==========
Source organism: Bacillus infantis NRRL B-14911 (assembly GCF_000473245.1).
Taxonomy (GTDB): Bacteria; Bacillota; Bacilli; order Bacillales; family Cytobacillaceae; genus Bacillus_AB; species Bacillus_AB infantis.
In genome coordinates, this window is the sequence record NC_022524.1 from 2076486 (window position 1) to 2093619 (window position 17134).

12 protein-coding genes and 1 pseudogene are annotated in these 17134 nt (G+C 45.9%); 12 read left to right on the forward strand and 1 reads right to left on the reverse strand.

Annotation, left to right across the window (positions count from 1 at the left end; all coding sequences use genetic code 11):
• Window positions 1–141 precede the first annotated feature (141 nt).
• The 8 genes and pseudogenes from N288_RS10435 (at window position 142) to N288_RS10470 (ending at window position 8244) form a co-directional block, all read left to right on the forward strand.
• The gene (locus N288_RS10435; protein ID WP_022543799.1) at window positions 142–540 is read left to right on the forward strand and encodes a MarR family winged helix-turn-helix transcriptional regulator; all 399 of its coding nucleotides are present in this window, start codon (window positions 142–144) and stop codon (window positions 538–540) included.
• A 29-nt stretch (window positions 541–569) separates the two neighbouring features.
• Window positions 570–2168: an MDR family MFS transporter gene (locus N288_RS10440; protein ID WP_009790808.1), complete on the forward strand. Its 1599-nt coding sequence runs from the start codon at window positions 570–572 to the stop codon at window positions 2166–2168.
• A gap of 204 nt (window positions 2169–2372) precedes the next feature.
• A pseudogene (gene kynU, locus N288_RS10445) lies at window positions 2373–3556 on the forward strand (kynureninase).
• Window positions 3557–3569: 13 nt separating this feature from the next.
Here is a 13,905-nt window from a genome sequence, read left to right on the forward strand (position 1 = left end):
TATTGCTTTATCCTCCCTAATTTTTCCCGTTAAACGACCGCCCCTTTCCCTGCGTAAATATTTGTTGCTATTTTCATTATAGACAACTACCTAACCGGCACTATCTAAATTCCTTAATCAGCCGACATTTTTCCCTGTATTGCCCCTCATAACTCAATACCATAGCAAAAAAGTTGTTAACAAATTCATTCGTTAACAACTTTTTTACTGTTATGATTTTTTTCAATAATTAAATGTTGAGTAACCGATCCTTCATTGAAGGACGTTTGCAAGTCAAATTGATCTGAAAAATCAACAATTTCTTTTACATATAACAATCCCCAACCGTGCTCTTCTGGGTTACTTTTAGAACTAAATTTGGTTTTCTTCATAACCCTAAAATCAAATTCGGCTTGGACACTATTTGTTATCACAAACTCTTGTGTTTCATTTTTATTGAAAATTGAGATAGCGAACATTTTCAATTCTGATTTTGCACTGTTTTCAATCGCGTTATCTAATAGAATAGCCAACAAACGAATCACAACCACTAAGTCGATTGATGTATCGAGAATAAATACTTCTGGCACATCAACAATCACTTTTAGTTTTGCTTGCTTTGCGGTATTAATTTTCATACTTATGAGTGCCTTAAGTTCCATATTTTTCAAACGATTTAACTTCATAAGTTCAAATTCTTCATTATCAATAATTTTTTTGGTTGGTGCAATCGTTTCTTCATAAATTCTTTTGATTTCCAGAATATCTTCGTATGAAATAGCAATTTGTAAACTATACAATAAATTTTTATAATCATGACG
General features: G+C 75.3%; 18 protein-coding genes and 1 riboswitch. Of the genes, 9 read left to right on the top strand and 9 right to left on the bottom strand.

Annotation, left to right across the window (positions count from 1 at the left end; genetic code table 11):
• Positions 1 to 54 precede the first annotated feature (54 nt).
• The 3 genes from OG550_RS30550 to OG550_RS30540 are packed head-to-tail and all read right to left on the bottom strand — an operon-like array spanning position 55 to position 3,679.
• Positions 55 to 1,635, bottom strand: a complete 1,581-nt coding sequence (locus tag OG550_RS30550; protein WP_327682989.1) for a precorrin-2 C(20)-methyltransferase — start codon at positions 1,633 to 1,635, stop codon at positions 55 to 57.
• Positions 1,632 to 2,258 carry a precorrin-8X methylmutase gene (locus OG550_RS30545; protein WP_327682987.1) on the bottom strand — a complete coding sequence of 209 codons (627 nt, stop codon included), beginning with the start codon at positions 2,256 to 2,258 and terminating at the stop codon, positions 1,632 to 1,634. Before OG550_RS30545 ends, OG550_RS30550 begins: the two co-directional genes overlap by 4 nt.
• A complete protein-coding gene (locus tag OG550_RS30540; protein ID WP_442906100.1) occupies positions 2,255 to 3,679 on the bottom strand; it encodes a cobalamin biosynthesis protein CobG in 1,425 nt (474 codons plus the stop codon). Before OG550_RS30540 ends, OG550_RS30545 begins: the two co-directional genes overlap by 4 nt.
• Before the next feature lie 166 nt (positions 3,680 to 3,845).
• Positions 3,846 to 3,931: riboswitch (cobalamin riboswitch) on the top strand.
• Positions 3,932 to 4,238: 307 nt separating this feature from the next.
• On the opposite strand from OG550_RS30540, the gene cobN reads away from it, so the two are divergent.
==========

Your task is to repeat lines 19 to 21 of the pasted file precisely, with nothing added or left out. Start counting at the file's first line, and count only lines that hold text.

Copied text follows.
• The 3 genes from OG550_RS30550 to OG550_RS30540 are packed head-to-tail and all read right to left on the bottom strand — an operon-like array spanning position 55 to position 3,679.
• Positions 55 to 1,635, bottom strand: a complete 1,581-nt coding sequence (locus tag OG550_RS30550; protein WP_327682989.1) for a precorrin-2 C(20)-methyltransferase — start codon at positions 1,633 to 1,635, stop codon at positions 55 to 57.
• Positions 1,632 to 2,258 carry a precorrin-8X methylmutase gene (locus OG550_RS30545; protein WP_327682987.1) on the bottom strand — a complete coding sequence of 209 codons (627 nt, stop codon included), beginning with the start codon at positions 2,256 to 2,258 and terminating at the stop codon, positions 1,632 to 1,634. Before OG550_RS30545 ends, OG550_RS30550 begins: the two co-directional genes overlap by 4 nt.